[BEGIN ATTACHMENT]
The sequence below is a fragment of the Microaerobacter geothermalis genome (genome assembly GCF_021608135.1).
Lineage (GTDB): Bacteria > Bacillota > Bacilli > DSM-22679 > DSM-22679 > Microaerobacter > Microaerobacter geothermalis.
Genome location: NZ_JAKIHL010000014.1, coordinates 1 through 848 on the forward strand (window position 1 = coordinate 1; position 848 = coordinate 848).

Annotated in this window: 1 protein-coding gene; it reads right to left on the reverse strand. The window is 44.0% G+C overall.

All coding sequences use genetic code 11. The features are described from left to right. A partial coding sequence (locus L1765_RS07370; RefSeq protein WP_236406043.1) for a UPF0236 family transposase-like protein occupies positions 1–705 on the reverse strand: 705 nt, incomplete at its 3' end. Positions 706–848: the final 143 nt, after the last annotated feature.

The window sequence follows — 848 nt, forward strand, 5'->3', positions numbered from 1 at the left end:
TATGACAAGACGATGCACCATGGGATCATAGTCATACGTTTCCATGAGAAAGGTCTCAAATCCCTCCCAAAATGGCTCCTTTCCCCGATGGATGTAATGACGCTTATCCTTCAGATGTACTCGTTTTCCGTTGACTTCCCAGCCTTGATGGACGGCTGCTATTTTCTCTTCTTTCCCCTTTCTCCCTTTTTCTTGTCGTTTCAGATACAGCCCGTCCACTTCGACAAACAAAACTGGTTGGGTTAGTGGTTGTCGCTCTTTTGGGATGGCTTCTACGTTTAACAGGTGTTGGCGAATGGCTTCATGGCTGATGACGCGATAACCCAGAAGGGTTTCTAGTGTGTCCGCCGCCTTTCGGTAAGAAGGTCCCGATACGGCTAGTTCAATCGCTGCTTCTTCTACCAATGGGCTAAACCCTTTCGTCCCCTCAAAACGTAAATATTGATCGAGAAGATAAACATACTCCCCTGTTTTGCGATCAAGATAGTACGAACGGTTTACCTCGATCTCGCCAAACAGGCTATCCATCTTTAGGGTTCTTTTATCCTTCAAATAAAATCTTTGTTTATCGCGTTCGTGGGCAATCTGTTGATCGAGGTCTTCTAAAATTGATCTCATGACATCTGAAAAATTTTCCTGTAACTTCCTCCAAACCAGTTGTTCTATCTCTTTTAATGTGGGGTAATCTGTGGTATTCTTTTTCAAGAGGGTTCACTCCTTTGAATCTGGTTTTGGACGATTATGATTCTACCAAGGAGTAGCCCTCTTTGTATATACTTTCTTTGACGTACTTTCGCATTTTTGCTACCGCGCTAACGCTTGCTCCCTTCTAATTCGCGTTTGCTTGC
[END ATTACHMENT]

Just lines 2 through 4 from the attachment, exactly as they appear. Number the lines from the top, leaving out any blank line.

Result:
Lineage (GTDB): Bacteria > Bacillota > Bacilli > DSM-22679 > DSM-22679 > Microaerobacter > Microaerobacter geothermalis.
Genome location: NZ_JAKIHL010000014.1, coordinates 1 through 848 on the forward strand (window position 1 = coordinate 1; position 848 = coordinate 848).

Annotated in this window: 1 protein-coding gene; it reads right to left on the reverse strand. The window is 44.0% G+C overall.